One of the supplements used along with treatment is conjugated linoleic acid (CLA; polyunsaturated fatty acid), which is naturally found in animal sources.18 In recent years, increasing attention has been paid to the beneficial effects of CLA on individuals’ health status.19 To mention a few findings, researchers have discovered that it improves food sufficiency, energy metabolism,20 and anti-inflammatory properties.21 The effect of CLA on some of the inflammatory factors has been demonstrated in previous studies;21 however, scant studies have examined its effect on the nutritional status and caloric intake of COPD patients. Therefore, this study aimed to evaluate the effects of CLA supplementation on the nutritional status of COPD patients.

Patients and methods

Study design and population

Ninety-three male COPD patients were studied in a double-blind clinical trial at the pulmonary ward of the Imam Khomeini Hospital in Ardabil in April–December 2015. To do so, the patients suffering from COPD were selected based on the American Thoracic Society criteria.22 The selected patients had chronic cough, sputum production, and dyspnea with the spirometry results of forced expiratory volume at first second/forced vital capacity ratio <70%, and their age range was 40–80 years. The COPD patients suffering from other chronic diseases such as cardiovascular diseases, diabetes, and malignancies were excluded from the study. Before the study, all the participants signed an informed consent and completed a reliable and validated questionnaire, which was designed to gather anthropometric and demographic information. The information obtained through the questionnaires contained each participant’s name, age, literacy level, job, address, history of smoking and quitting it, and the number of exacerbations experienced in the previous year. Eventually, 90 patients accomplished the study (45 patients in each of the placebo and supplementation groups) (Figure 1).

Figure 1 The effect of CLA supplementation on the nutritional status of COPD patients flow diagram.
Abbreviation: CLA, conjugated linoleic acid.

This study was ratified in the research department of Ardabil University of Medical Sciences (Iran) with the ethical code of “Arums.REC.93.56” and registered in Iranian Registry of Clinical Trial with the code of “IRCT2015080823559N1”.

Anthropometric information

The patients’ weight and height indices were recorded, and their body mass indices (BMIs) were obtained by calculating the ratio of their weight (kg) to their height squared (m2) at the beginning and at the sixth week of the study. The individuals’ fasting weights were measured with the accuracy of 0.1 kg using Seca scales while they were without shoes and had light clothes on. Each time at certain stages, accuracy and precision of the Seca scales were calibrated using a standard 5 kg weight. Moreover, the height of the participants was measured by a graded wall. To do so, a measuring tape was installed on the wall. The participants stood upright while their heels, buttocks, shoulders, and heads leaned on the wall. Then, by placing a ruler horizontally on their head, their height was measured with the accuracy of 1 cm.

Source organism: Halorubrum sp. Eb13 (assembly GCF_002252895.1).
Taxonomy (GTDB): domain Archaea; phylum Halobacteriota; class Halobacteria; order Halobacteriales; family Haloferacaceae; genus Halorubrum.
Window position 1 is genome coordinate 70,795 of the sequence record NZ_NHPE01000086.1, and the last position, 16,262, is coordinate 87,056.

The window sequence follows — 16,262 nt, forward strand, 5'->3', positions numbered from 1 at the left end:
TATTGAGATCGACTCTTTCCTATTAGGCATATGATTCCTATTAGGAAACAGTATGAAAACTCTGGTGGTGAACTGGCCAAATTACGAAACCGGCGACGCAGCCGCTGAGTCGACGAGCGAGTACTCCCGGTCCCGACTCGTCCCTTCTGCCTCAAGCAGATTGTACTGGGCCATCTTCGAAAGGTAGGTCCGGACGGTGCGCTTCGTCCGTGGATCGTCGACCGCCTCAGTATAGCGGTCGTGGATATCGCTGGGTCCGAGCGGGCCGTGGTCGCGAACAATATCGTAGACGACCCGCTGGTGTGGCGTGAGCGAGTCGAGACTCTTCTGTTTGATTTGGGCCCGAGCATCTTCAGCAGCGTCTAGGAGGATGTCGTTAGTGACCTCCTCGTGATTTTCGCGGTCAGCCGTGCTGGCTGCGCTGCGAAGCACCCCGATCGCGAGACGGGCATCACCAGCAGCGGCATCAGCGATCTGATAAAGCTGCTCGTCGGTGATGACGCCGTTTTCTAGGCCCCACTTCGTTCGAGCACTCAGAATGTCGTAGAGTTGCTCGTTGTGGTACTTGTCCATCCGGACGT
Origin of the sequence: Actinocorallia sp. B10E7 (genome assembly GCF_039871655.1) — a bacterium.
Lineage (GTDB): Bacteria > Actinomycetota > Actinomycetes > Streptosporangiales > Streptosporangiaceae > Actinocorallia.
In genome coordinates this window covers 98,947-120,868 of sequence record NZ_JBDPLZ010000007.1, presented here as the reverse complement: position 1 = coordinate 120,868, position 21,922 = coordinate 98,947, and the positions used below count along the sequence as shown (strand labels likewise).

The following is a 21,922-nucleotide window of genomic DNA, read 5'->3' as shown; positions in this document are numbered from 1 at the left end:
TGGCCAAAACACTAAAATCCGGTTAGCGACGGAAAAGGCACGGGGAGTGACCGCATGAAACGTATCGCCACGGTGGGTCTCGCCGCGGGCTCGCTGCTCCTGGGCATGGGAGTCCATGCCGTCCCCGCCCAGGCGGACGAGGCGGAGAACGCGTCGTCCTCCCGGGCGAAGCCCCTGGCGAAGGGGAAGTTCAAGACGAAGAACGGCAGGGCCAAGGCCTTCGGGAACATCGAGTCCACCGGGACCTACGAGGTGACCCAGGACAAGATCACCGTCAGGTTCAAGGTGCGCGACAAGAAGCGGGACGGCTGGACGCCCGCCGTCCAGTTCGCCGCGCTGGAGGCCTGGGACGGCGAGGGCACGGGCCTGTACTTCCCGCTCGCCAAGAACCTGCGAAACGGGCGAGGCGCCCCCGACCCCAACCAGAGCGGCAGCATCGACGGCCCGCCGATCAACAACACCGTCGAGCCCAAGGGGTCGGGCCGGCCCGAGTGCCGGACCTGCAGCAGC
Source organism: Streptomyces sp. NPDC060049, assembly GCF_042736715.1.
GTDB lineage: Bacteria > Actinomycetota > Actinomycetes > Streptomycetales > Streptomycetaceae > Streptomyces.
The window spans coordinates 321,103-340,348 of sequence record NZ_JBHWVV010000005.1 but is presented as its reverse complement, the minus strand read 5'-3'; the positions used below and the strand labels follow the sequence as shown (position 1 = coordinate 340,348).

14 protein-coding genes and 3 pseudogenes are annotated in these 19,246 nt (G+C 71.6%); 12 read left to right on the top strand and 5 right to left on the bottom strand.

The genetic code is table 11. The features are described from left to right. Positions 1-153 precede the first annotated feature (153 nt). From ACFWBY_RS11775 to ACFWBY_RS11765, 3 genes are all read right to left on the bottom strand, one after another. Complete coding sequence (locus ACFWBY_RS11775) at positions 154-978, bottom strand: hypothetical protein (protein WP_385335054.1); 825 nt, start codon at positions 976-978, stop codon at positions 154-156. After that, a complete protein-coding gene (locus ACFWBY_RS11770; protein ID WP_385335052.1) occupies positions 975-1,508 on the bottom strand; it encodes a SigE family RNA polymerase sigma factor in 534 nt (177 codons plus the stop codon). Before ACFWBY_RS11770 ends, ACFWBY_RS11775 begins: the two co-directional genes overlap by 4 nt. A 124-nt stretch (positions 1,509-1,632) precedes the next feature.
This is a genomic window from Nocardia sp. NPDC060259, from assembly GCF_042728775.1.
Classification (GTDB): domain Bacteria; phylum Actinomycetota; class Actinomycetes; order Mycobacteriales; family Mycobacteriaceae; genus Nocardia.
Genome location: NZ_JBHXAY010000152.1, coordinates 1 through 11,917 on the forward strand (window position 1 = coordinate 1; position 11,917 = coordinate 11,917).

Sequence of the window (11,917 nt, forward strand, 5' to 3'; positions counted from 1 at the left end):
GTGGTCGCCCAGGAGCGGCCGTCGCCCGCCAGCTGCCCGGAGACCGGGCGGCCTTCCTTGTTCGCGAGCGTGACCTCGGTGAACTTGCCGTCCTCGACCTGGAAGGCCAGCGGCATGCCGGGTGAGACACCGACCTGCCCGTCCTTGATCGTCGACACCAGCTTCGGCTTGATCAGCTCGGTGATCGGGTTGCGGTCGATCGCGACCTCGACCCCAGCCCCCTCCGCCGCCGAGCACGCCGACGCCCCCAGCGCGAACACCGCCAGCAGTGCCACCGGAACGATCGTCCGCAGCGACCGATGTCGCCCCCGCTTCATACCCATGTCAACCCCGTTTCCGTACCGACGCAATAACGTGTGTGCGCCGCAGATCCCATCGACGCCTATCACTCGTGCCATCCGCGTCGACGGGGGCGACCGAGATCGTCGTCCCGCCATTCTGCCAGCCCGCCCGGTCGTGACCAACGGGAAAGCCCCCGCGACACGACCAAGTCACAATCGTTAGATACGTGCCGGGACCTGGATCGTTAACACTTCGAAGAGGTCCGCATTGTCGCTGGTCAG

Nutritional information

The patients’ nutritional intake levels were assessed using a 24-hour dietary recall 3 days a week (2 weekdays and 1 weekend day) at the beginning, at the 4th week, and at the 6th week of the study (nine times in total). The content of the nutrients (macronutrients and micronutrients) and the energy intake of the patients were measured and analyzed by the Nutritionist IV software. A standard form was used to determine the appetite score of the participants at the beginning, at the fourth week, and at the sixth week of the study.

Biochemical information

Information on biochemical parameters of the patients’ blood: 3 cc of venous blood sample was taken from each of the patients with 12 hours of fasting at the beginning and at the end of the study. The samples were gently transferred to test tubes, labeled, and then taken to a laboratory for serum separation. They were centrifuged at 4,000 rpm for 5 minutes and then poured into microtubes for IL test. The tubes were transferred to a refrigerator with the temperature of −80°C. IL was measured with enzyme-linked immunosorbent assay (ELISA) method using a kit produced by the German company of Zelbio. According to the instructions of the manufacturer of the kit, IL was diluted one in ten. In order to increase the accuracy of the results, double samples were analyzed in 96-well ELISA plates using the standard protocol. Then, the colors formed at the frequencies of 450 nm and 630 nm were identified by “Anhos 2000 microplate reader”, and the concentration of the blood samples was calculated by Multicalc (Wallac, Turku, Finland) software.